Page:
Cinematographer Chris Ross Talks About MISFITS
As I said I would in my previous Misfits article, I did some research to find out more about Misfits cinematography and found out that Chris Ross, the TV show DP, was a guest speaker at the Kodak Cinematography Masterclass back in November 2010, where he talked about his career and consequently about Misfits.
Below are six highlights from the Masterclass, in no particular order:
- When he read the first Misfits script, Ross wasn’t entirely convinced that it was any good. [He] thaught it was really funny and really dark, but [he] feared the Skins factor. A year after, Misfits became, along with London to Brighton, the first feature he shot, his favorite job because of the freedom he got on it.
- Misfits is all handheld and shot on the RED Camera:
The benefits of the RED are that you can shoot high-speed with the same camera then raised the chip and shoot a 100 fps which is really good for Misfits because there’s a lot of actions. But the RED has some image issues too so I went for uncoated Zeiss super speeds to give a soft focus look, Ross explained.
My principal issue with HD cameras -and this is much more of an issue with the older generation than the newest senses- is that the level of processing makes the image sharper; and I’ll do anything I can to take that away. The difference between Misfits and Hotel Babylon for instance is a lens choice or a filter choice.
The methodology to Misfits was that the characters should feel as if they’re unpolished diamonds so the image should feel like it’s an unpolished diamond.
- The two rules Ross always stands by are: never showing the shadow of a light source on a wall and never showing the shadow of a cast member. As a consequence, Ross is a big fan of soft lights and top lights, particularly convenient for multi-camera shoots (as in Misfits).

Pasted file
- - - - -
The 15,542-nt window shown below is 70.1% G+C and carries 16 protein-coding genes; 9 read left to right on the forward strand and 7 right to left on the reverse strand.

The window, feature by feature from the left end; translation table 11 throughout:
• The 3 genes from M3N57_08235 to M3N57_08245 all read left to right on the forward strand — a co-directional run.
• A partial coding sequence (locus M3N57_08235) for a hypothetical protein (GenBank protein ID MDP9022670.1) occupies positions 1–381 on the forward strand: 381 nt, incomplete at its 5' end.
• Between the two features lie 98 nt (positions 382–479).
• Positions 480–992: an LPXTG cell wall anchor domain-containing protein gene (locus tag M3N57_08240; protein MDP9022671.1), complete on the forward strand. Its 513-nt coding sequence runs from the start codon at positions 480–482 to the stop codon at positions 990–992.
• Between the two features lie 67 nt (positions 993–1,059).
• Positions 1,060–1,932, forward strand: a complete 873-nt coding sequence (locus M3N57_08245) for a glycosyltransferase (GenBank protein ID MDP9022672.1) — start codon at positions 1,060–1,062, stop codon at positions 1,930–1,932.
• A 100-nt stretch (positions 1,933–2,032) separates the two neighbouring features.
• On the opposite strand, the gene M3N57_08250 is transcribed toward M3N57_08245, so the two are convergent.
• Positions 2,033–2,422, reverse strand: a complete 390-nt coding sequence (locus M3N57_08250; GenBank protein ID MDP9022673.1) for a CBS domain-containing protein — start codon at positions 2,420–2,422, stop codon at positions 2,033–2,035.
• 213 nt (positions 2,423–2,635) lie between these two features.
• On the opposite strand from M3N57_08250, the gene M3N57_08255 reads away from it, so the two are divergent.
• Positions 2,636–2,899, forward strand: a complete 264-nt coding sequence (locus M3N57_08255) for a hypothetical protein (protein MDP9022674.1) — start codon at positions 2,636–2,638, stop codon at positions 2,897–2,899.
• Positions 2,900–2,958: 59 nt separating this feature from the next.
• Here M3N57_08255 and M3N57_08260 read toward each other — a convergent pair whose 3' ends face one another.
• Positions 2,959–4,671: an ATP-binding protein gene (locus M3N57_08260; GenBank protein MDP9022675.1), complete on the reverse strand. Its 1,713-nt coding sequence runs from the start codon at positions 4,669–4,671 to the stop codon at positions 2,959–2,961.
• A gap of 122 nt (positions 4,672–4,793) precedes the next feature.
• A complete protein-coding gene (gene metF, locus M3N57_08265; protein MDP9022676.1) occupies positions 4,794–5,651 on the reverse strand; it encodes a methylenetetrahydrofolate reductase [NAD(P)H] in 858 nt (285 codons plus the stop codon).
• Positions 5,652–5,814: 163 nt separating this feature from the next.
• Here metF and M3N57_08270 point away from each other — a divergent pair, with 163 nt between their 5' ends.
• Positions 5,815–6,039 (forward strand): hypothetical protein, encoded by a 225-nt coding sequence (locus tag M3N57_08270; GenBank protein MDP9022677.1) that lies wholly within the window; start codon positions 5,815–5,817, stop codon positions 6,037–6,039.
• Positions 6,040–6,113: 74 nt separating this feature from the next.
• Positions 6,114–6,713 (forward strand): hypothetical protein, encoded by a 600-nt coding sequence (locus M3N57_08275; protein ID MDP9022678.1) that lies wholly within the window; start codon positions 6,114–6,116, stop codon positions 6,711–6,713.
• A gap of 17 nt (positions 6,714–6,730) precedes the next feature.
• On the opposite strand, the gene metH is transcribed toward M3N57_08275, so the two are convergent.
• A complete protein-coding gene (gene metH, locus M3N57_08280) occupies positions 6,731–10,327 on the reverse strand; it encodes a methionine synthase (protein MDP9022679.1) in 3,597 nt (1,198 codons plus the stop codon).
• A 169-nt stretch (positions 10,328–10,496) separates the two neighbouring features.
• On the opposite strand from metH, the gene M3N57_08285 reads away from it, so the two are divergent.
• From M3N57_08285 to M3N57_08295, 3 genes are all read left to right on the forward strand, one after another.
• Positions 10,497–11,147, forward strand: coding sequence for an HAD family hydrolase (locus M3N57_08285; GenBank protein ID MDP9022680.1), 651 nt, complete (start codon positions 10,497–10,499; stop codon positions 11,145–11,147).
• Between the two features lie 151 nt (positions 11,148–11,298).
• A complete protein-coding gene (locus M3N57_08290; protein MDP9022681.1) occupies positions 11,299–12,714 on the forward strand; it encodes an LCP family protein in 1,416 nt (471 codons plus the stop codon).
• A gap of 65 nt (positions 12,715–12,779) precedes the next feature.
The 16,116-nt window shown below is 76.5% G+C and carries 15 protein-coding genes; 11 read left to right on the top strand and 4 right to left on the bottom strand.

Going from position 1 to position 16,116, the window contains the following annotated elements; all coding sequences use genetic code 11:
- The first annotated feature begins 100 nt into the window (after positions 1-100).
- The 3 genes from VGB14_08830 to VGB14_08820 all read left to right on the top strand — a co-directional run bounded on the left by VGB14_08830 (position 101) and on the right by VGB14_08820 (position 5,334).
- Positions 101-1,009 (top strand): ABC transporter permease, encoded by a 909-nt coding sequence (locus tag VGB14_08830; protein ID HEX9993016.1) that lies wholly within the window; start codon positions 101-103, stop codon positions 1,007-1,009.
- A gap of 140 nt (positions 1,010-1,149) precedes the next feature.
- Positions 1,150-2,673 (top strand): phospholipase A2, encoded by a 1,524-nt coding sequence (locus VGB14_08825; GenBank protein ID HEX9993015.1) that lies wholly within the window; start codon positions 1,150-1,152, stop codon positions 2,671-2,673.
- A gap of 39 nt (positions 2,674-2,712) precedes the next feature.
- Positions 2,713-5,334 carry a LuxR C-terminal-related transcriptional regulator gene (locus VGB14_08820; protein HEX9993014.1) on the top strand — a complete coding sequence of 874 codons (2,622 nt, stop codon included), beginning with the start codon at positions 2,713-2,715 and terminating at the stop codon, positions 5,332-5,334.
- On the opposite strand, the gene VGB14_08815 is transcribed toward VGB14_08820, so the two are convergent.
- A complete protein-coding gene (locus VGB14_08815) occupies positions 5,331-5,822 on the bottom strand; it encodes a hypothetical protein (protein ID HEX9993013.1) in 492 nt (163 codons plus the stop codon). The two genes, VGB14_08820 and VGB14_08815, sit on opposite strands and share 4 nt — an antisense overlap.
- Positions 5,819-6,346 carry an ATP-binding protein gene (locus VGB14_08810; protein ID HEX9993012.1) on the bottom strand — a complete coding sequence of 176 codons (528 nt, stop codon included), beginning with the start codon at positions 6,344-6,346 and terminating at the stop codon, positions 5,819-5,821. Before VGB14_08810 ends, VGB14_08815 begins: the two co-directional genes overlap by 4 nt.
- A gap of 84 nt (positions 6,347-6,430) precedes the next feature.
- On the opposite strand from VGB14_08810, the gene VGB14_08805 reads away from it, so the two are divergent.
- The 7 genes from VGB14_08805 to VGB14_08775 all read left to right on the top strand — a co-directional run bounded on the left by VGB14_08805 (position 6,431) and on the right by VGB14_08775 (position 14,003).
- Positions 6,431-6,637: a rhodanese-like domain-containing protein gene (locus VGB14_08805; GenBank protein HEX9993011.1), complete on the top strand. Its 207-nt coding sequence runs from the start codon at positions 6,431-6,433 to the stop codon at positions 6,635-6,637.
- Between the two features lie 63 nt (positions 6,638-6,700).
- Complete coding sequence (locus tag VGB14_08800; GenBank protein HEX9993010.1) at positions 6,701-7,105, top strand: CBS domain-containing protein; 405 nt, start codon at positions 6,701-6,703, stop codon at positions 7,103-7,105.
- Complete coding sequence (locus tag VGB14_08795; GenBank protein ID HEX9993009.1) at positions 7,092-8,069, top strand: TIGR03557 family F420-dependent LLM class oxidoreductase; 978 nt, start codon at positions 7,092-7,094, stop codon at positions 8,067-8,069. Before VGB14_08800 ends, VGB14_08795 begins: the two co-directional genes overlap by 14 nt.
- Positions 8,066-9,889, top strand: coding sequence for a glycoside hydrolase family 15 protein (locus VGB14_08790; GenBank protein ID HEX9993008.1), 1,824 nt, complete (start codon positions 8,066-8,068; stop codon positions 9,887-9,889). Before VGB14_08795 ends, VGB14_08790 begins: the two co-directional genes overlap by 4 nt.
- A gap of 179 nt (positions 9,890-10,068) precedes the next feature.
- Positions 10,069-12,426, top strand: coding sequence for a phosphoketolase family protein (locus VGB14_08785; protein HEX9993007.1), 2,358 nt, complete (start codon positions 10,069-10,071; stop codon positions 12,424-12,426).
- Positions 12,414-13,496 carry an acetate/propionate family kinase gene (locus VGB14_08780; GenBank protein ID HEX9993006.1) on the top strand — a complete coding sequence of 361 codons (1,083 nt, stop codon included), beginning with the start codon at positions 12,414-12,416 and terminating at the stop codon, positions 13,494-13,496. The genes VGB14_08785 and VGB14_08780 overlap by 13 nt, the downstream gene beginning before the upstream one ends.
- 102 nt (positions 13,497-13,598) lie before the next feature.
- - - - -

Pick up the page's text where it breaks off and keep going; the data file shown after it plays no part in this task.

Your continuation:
- When working on Misfits visual, Ross and director Tom Green used Francis Bacon self-portrait tryptics and The Screaming Pope as inspirations to define Simon’s technique to become invisible.
- For the lighting, Ross put fluorescent tubes everywhere on the set, using Fight Club as a reference, and particularly a shot on Tyler Durden where a fluorescent tube lies on the floor for no particular reason. Ross figured there’s no rational sense to it, and if they can do it, then we can do it too. So we put a lot of fluorescent tubes everywhere, on a lot of the sets and it worked like a charm.
- From a photographic perspective, Ross likes to root everything either in the drama of the scene or in the emotions of the characters. Just because it’s a night scene doesn’t mean it has to be dark and moody, but if the scene is dark and moody, even if it’s a day scene, we should make it dark and moody. It’s all about creating an atmosphere that feels quite natural. I like to manipulate the audience in a natural kind-of a way.
Green showed Ross pictures of the Australian photographer Bill Henson to use as a reference for the Night Club Scene in Season 2, Episode 2.
I hope you enjoyed it as much as I did. I always love it when cinematographers or directors talk about the references they used to create a universe. There are more of them on the full masterclass that you can watch here.